First pub­lic hear­ings an­nounced

USA TODAY International Edition - - FRONT PAGE - Ni­cholas Wu and Christal Hayes

The pub­lic phase of the im­peach­ment in­quiry into whether Pres­i­dent Trump abused his power by pres­sur­ing a for­eign gov­ern­ment into in­ves­ti­gat­ing a po­lit­i­cal ri­val is set to be­gin next Wed­nes­day, the House In­tel­li­gence Com­mit­tee an­nounced.

WASH­ING­TON – The first set of pub­lic hear­ings in the im­peach­ment in­quiry into Pres­i­dent Don­ald Trump will hap­pen next week, the House In­tel­li­gence Com­mit­tee an­nounced on Wed­nes­day.

“Next week, the House In­tel­li­gence Com­mit­tee will hold its first open hear­ings as part of the im­peach­ment in­quiry,” said In­tel­li­gence Com­mit­tee Chair­man Adam Schiff on Twit­ter, ad­ding that more hear­ings were to come.

Schiff, speak­ing to re­porters out­side the se­cure room in the Capi­tol base­ment where State Depart­ment official David Hale was tes­ti­fy­ing, said that the open hear­ings will al­low the pub­lic to see the ev­i­dence and hear from wit­nesses them­selves and “make their own de­ter­mi­na­tions.”

The Oct. 31 vote to for­mal­ize the im­peach­ment process laid out a for­mat for the pub­lic phase of the in­quiry.

The first hear­ings will be held on Nov. 13 with Am­bas­sador Wil­liam Tay­lor and Deputy As­sis­tant Sec­re­tary Ge­orge Kent.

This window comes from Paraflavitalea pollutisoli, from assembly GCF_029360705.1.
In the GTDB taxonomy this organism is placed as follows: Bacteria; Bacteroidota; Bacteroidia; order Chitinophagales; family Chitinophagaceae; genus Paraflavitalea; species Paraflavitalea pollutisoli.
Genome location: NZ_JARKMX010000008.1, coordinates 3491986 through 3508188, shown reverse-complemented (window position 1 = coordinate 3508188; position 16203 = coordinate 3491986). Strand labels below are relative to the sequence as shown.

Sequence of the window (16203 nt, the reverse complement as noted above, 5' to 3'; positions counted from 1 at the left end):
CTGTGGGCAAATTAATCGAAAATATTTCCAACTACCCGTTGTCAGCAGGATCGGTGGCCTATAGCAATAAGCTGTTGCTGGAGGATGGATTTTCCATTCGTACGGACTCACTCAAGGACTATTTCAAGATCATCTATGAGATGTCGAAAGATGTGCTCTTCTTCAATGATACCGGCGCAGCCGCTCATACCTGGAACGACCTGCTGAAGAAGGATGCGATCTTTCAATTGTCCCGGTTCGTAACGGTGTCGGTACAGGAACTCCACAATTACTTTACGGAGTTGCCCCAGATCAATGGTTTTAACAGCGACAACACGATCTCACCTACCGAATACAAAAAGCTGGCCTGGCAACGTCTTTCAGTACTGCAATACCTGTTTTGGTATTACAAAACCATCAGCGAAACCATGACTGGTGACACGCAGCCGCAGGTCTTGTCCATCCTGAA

Tay­lor is the head Amer­i­can diplo­mat in Ukraine and has told con­gres­sional in­ves­ti­ga­tors be­hind closed doors that a White House meet­ing be­tween Trump and Ukrainian Pres­i­dent Volodymyr Ze­len­sky as well as se­cu­rity aid would be con­di­tioned on in­ves­ti­ga­tions into Democrats.

Kent, the State Depart­ment official over­see­ing Eu­ro­pean and Eurasian pol­icy, said he raised red flags within the depart­ment about the influence of Trump’s per­sonal at­tor­ney Rudy Gi­u­liani in Ukraine pol­i­cy­mak­ing.

Am­bas­sador Marie Yo­vanovitch will tes­tify pub­licly on Nov. 15. Yo­vanovitch, who was dis­missed as the U. S. Am­bas­sador to Ukraine fol­low­ing crit­i­cism in con­ser­va­tive me­dia am­plified by figures like Don­ald Trump Jr., told in­ves­ti­ga­tors she was told to tweet sup­port for Trump if she wanted to keep her job.


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